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Current Psychology

, Volume 38, Issue 1, pp 1–7 | Cite as

Brand Engagement in Self-Concept: Scale Properties and the Global Nature of the Construct

  • Wiktor RazmusEmail author
  • Mariola Laguna
Open Access
Article

Abstract

The aim of the two presented studies was to attest whether the brand engagement in self-concept (BESC) has a global nature and to further evaluate the psychometric properties of the BESC Scale. In the first study (N = 997), we tested the psychometric properties of the Polish version of the BESC Scale and confirmed its factorial structure using confirmatory factor analysis. The BESC scale has good internal consistency (α = .95), construct validity, and demonstrate full scalar invariance across gender. The second study (N = 287) provided evidence that BESC has a global nature and that it is significantly related to the assessment of self–brand distance for brands that belong to various product categories and are important to consumers. Overall, current results provide psychometric support for the BESC Scale as an appropriate measure of global propensity to include important brands as part of the self-concept.

Keywords

Brand engagement in self-concept Self Consumption Psychological assessment Measurement invariance 

Introduction

In the last few years, we have been witnessing a growth of interest in engagement issues in psychology marketing (Brodie et al. 2011; Hollebeek 2011a; Vivek et al. 2012). Apart from purely theoretical analyses, research is conducted in two directions: (1) analyzing the determinants of various forms of customer/consumer engagement and its consequences (Albert et al. 2013; Belaid and Behi 2011; Carroll and Ahuvia 2006; Kim et al. 2014; Lam et al. 2013; Razmus et al. 2017; Stokburger-Sauer et al. 2012) and (2) developing instruments measuring various forms of customer/consumer engagement (Escalas 2004; Escalas and Bettman 2005; Vivek et al. 2014; Whan Park et al. 2010). Among the instruments developed, constituting operationalizations of new theoretical construct, what deserves attention is the approach to analyzing brand engagement in self-concept (BESC). The authors of this conception define BESC as a global (i.e., independent of product category) propensity to include important brands as part of the self-concept (Sprott et al. 2009). The novelty of this construct as compared to previous ones lies in the fact that it does not focus on relations with specific brands but on the predisposition to include important brands in the self-concept.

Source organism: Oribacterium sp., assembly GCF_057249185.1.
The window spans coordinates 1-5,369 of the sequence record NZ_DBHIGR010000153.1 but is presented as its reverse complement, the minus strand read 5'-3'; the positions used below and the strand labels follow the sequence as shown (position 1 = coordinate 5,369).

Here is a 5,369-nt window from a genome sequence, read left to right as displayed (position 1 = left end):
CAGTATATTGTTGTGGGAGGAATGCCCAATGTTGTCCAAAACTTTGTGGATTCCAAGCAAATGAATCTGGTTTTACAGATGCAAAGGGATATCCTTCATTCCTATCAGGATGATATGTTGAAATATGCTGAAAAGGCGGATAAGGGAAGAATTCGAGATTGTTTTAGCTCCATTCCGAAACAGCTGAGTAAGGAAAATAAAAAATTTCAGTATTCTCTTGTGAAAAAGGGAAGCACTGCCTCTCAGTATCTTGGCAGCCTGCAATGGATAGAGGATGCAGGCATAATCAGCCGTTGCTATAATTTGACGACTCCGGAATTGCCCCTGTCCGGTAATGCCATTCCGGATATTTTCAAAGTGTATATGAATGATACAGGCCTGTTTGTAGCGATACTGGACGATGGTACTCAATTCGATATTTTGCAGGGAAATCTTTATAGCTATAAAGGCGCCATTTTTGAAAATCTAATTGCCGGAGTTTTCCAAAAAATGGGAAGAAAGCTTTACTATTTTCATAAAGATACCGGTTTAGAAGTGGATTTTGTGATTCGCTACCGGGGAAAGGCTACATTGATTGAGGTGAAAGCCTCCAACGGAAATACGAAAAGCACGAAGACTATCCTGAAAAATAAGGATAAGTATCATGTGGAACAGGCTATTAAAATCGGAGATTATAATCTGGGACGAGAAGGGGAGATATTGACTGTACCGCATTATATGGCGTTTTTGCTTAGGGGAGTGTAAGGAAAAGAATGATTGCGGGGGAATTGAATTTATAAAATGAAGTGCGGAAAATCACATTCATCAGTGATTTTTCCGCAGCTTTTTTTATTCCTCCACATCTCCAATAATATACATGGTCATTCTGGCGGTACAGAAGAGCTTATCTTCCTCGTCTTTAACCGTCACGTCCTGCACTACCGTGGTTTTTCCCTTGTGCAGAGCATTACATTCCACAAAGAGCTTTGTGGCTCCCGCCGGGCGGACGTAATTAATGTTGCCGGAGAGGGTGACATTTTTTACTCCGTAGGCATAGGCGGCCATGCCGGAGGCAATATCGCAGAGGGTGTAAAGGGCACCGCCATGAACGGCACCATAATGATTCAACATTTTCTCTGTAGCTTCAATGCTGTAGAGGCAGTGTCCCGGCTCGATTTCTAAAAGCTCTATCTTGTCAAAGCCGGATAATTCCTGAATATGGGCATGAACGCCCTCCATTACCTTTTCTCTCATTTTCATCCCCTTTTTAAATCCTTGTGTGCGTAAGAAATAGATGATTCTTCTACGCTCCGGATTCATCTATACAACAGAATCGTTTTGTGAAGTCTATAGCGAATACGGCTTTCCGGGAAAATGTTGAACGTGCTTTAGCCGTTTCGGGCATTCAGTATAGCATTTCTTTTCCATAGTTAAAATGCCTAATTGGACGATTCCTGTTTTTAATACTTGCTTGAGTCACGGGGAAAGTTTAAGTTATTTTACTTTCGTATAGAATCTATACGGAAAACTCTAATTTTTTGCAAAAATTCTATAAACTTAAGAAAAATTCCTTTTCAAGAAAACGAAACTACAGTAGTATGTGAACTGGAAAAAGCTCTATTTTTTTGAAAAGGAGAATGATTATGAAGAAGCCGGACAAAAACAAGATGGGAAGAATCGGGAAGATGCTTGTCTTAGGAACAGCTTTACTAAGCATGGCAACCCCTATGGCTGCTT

Preliminary research using the BESC Scale in U.S. culture indicate good psychometric properties of the scale (Flynn et al. 2011; Sprott et al. 2009). It is important to investigate if the scale is suitable for use in Poland by testing it psychometric properties. A limitation of the existing studies is the lack of empirical evidence confirming the main assumption of the conception regarding the global nature of this construct. The authors assumed that including important brands in the self-concept does not depend on product category and that individuals may construct their self-concept using brands from different product categories (consumed in public or in private). This thesis has not been empirically confirmed so far.

Our research fills those gaps. In the first study, we analyze the psychometric properties of the Polish version of the BESC Scale – namely, we test its construct validity and its measurement invariance across gender. In the second study, we test the global character of the BESC construct. Both studies were carried out in Poland, which makes it possible to test the universality of the concept developed in the U.S. in a different, European cultural context.